2014-15 General Catalog
Free Radical and Radiation Biology
Web site: http://frrbp.medicine.uiowa.edu/
The Free Radical and Radiation Biology Program provides in-depth training and research experience in the physical, chemical, and biological effects of radiation. It also focuses on the metabolic production of free radicals for biology and medicine.
Free radicals are of interest to researchers and clinicians due to their role in a variety of diseases and pathological states, including degenerative diseases of aging and cancer. Manipulation of free radical reactions and redox biology hold great promise for the future development of new therapies for a variety of human diseases. The Free Radical and Radiation Biology Program stresses the importance of these areas of research to basic science, clinical medicine, and public health.Back To Top
Four courses offered by the Free Radical and Radiation Biology Program are open to University of Iowa undergraduate students: FRRB:3130 (077:120) Radiation Safety and Radiobiology, FRRB:4000 (077:107) Special Topics: Advanced Undergraduates, FRRB:4001 (077:108) Special Topics: Advanced Undergraduates, and FRRB:5000 (077:103) Radiation Biology. Students looking for an overview of the biological effects of radiation, including the role of free radicals, will find FRRB:5000 (077:103) especially appropriate. All three courses are appropriate for students who plan to enter medicine, nuclear medicine technology, environmental health, or related programs.Back To Top
Graduate Programs of Study
The Carver College of Medicine administers graduate programs in free radical and radiation biology; graduate degrees are granted through the Graduate College. See Carver College of Medicine and Graduate College in the Catalog for general information about study in medicine and graduate study at the University.Back To Top
Master of Science, Doctor of Philosophy
The Master of Science in free radical and radiation biology requires a minimum of 30 s.h. of graduate credit; the Doctor of Philosophy requires a minimum of 72 s.h. of graduate credit.
The M.S. and Ph.D. programs are open to graduate students with a background in physics, chemistry, mathematics, biology, health sciences, veterinary medicine, or engineering.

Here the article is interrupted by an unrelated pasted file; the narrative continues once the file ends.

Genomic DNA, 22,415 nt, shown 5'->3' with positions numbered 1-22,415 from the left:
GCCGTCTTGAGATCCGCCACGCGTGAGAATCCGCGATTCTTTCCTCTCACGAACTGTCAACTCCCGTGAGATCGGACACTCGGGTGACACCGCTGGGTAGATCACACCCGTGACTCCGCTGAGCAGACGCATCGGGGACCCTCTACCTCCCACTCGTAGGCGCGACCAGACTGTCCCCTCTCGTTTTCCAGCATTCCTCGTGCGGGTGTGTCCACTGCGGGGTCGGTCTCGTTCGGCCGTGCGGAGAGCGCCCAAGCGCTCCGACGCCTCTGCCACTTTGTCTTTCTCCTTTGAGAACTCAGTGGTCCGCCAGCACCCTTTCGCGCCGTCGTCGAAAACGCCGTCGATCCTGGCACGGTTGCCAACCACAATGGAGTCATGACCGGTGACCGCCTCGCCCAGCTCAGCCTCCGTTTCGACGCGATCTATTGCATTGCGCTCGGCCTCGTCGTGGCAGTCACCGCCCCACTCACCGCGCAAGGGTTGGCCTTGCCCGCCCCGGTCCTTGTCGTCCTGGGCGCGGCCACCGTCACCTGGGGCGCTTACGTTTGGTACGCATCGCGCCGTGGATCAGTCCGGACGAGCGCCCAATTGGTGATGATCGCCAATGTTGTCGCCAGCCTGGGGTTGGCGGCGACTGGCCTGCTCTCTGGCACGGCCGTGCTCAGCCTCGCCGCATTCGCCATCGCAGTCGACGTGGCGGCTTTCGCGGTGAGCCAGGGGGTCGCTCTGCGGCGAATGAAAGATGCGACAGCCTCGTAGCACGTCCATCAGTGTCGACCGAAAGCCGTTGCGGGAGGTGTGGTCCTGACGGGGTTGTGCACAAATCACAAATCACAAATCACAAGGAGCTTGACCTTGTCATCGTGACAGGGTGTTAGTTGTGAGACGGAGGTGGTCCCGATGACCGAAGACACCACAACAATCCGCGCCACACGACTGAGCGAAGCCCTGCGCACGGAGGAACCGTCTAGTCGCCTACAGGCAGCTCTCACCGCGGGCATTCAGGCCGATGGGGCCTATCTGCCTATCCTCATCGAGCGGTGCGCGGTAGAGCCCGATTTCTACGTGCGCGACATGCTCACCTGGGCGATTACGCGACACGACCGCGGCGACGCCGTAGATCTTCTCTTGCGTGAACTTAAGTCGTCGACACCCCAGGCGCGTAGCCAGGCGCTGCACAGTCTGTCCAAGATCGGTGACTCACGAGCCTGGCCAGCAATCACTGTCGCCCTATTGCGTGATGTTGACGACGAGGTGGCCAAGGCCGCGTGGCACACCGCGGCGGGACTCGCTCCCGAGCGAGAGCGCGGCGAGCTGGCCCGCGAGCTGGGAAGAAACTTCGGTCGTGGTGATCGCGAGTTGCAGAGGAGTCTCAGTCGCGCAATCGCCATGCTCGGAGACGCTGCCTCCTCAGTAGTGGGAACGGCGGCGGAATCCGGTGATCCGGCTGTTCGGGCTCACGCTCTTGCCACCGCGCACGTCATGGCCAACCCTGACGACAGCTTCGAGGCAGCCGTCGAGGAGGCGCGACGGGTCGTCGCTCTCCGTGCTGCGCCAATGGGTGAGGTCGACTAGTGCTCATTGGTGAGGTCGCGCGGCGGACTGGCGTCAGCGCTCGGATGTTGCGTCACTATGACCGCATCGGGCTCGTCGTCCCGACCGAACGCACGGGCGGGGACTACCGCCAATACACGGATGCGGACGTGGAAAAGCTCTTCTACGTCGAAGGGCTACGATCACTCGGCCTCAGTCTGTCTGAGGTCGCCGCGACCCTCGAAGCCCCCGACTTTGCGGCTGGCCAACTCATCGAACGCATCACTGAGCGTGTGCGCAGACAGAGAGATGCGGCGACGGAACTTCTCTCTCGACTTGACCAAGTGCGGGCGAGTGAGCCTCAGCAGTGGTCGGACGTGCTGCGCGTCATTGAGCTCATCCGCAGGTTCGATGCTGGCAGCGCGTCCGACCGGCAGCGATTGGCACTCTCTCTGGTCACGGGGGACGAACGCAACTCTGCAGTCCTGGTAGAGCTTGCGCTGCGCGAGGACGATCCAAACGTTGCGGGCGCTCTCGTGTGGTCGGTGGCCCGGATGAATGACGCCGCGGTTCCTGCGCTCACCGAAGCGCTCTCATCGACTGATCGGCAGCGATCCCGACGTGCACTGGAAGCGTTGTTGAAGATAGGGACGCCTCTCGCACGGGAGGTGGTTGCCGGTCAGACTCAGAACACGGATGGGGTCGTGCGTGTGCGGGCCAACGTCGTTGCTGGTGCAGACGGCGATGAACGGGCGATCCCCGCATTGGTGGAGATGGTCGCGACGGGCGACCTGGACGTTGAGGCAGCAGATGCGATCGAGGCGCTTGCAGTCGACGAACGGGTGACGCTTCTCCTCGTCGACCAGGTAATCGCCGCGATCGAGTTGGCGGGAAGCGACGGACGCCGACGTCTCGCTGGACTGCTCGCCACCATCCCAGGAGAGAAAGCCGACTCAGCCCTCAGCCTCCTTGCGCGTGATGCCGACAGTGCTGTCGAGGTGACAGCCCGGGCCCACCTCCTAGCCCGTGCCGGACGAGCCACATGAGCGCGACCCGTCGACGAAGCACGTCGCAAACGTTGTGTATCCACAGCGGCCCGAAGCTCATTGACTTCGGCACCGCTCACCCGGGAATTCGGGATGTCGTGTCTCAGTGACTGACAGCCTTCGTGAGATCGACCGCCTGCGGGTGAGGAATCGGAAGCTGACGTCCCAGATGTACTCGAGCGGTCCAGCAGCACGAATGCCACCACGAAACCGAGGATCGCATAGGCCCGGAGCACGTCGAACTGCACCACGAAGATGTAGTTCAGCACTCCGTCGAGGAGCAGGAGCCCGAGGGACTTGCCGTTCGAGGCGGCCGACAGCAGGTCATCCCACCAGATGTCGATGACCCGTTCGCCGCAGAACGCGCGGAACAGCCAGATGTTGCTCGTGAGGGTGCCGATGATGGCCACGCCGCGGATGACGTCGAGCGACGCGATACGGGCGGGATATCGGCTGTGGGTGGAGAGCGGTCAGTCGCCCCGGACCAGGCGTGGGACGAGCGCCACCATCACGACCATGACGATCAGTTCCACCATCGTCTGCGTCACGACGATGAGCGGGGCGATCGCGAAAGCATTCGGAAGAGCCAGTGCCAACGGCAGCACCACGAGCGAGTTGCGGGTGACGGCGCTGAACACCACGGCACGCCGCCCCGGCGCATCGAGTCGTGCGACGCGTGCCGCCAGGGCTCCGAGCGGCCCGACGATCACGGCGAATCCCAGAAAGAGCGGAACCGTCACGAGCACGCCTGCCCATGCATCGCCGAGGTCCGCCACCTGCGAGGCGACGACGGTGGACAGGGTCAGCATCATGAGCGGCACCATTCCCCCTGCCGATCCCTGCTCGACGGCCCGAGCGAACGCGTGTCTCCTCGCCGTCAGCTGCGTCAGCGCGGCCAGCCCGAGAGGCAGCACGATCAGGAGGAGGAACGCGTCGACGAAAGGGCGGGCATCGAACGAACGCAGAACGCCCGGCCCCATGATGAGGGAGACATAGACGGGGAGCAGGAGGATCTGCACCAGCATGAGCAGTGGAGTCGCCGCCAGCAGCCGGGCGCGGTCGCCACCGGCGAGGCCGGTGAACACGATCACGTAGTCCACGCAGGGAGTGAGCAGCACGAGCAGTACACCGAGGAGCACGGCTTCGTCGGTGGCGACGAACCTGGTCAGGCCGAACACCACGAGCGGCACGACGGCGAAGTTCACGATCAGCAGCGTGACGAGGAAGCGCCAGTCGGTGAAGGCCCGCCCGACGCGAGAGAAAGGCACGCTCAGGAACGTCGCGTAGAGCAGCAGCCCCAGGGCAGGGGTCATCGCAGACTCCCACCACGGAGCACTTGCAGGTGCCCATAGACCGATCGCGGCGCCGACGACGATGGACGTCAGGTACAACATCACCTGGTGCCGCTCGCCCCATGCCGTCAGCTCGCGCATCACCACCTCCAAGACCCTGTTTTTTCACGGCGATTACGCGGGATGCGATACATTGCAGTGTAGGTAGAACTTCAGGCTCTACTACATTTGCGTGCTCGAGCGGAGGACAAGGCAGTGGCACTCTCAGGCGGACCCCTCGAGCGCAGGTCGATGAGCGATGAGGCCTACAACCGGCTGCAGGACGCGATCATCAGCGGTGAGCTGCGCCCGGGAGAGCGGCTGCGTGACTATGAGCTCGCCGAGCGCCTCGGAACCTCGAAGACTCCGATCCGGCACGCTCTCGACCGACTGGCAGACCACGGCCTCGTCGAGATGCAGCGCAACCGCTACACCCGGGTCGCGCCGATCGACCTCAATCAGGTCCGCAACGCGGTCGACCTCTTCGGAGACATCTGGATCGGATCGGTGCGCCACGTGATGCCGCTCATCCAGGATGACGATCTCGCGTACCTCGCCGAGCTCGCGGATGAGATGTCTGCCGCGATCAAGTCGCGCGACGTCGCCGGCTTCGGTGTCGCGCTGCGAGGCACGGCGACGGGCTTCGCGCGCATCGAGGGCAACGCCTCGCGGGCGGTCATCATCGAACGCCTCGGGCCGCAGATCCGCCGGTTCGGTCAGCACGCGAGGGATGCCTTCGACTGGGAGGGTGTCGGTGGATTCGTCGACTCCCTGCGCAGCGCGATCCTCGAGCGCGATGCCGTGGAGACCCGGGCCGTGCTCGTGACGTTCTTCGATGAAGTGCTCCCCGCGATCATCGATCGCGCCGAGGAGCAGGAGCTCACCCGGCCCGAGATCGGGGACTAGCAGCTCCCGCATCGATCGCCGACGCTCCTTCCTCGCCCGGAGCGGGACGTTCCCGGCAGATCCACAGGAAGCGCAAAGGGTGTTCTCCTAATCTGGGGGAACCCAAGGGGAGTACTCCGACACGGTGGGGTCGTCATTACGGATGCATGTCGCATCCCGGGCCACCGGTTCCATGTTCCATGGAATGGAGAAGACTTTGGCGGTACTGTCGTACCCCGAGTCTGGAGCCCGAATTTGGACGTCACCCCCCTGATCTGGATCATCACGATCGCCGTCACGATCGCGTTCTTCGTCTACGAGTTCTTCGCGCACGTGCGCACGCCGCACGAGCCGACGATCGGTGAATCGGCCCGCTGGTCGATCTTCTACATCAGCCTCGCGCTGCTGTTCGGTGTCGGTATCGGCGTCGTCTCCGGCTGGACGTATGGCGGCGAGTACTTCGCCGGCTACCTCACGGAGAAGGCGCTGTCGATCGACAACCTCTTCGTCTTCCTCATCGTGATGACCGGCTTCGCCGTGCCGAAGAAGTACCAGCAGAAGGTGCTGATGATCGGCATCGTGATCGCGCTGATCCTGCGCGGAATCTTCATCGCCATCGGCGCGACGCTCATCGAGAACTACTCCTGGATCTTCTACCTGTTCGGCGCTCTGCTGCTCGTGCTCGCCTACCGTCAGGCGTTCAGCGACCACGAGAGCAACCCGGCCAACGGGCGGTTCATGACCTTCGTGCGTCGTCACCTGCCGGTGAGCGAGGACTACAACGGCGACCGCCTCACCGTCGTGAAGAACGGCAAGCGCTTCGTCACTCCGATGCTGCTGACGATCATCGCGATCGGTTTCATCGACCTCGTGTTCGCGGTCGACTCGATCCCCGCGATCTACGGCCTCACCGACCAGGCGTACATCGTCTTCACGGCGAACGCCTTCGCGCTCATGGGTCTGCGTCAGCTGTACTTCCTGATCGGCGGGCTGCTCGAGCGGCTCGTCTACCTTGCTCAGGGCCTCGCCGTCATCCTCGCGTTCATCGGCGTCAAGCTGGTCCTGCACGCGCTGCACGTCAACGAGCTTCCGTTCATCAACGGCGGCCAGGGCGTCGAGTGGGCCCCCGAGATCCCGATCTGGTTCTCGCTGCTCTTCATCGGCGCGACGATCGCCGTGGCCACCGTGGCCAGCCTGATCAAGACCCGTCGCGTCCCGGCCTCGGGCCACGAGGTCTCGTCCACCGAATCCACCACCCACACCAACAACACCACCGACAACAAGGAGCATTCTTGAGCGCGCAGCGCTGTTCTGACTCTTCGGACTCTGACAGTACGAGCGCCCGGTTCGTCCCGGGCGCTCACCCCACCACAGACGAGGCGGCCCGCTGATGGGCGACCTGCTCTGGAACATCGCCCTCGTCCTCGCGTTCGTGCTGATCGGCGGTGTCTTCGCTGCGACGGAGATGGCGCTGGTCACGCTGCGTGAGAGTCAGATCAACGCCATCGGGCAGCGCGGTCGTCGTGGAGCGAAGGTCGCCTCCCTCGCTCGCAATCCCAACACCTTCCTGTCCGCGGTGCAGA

After completing the introductory course FRRB:5000 (077:103) Radiation Biology, students typically concentrate on a particular aspect of the field. Some students elect to focus on radiation and cancer biology, while others choose to emphasize free radical biology.
In addition to formal lectures and some structured laboratory exercises, plans of study for free radical and radiation biology students involve small-group conferences, discussions, and seminars. Ph.D. students are encouraged to spend at least one semester as teaching assistants, for which no registration is required and no academic credit is given.
Many of the department’s graduate students elect to take FRRB:3130 (077:120) Radiation Safety and Radiobiology, a course that covers safe operation of radiation-producing equipment and handling of radioactive materials, regulations and regulatory agencies, formulas and techniques in radiation protection programs, radiation protection, and other topics.Back To Top
Postdoctoral training is available by arrangement with the program's director and individual faculty members. Contact the Free Radical and Radiation Biology Program.Back To Top
Graduate students are supported as graduate assistants from funds available through research grants and contracts or from departmental funds. Individual postdoctoral awards also may be available; the candidate and his or her faculty sponsor apply for them jointly.Back To Top
The Free Radical and Radiation Biology Program is the home of the Radiation and Free Radical Research Core Lab (RFRRC). The lab operates a 300 kVp orthovoltage X-ray generator and other radiation sources, including a 8,000-Curie Cs-137 irradiator. Students and staff have access to additional core lab support through RFRRC, with services and expertise related to analytical chemistry (EPR services) and redoxbiology, biochemistry (AES services), and linear accelerators in the Department of Radiation Oncology.
The program has a number of radiation detectors and counters, including liquid scintillation counters. It also has ultraviolet/visible spectrophotometers; various types of equipment for densitometry, chromatography, and electrophoresis; molecular biology equipment, including thermal cyclers; an automatic cell counter and particle sizer; tissue culture facilities; Typhoon Phosphoimager; HPLC; Electron Spin Resonance Spectrometers; and nitric oxide analyzers. Visit Radiation and Free Radical Research Core on the program's web site to learn more.Back To Top
Copyright 2014 The University of Iowa. All rights reserved.
Updated July 2014